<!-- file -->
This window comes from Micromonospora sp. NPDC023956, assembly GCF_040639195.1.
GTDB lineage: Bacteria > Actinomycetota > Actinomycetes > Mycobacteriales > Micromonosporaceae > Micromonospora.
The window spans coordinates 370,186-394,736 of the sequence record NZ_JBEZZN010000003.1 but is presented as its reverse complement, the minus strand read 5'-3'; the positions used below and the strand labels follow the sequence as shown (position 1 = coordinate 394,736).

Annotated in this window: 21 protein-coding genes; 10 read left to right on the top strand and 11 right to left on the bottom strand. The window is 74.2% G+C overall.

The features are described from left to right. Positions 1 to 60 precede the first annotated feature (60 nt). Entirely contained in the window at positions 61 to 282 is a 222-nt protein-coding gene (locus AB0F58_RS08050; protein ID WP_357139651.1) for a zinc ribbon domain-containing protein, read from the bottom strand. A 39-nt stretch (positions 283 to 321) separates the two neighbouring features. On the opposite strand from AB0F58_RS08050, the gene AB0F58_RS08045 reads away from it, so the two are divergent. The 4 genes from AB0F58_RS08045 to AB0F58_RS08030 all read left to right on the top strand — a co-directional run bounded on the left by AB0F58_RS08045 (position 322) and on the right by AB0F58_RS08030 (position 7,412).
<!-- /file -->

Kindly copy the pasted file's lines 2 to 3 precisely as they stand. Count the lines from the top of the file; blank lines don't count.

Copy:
GTDB lineage: Bacteria > Actinomycetota > Actinomycetes > Mycobacteriales > Micromonosporaceae > Micromonospora.
The window spans coordinates 370,186-394,736 of the sequence record NZ_JBEZZN010000003.1 but is presented as its reverse complement, the minus strand read 5'-3'; the positions used below and the strand labels follow the sequence as shown (position 1 = coordinate 394,736).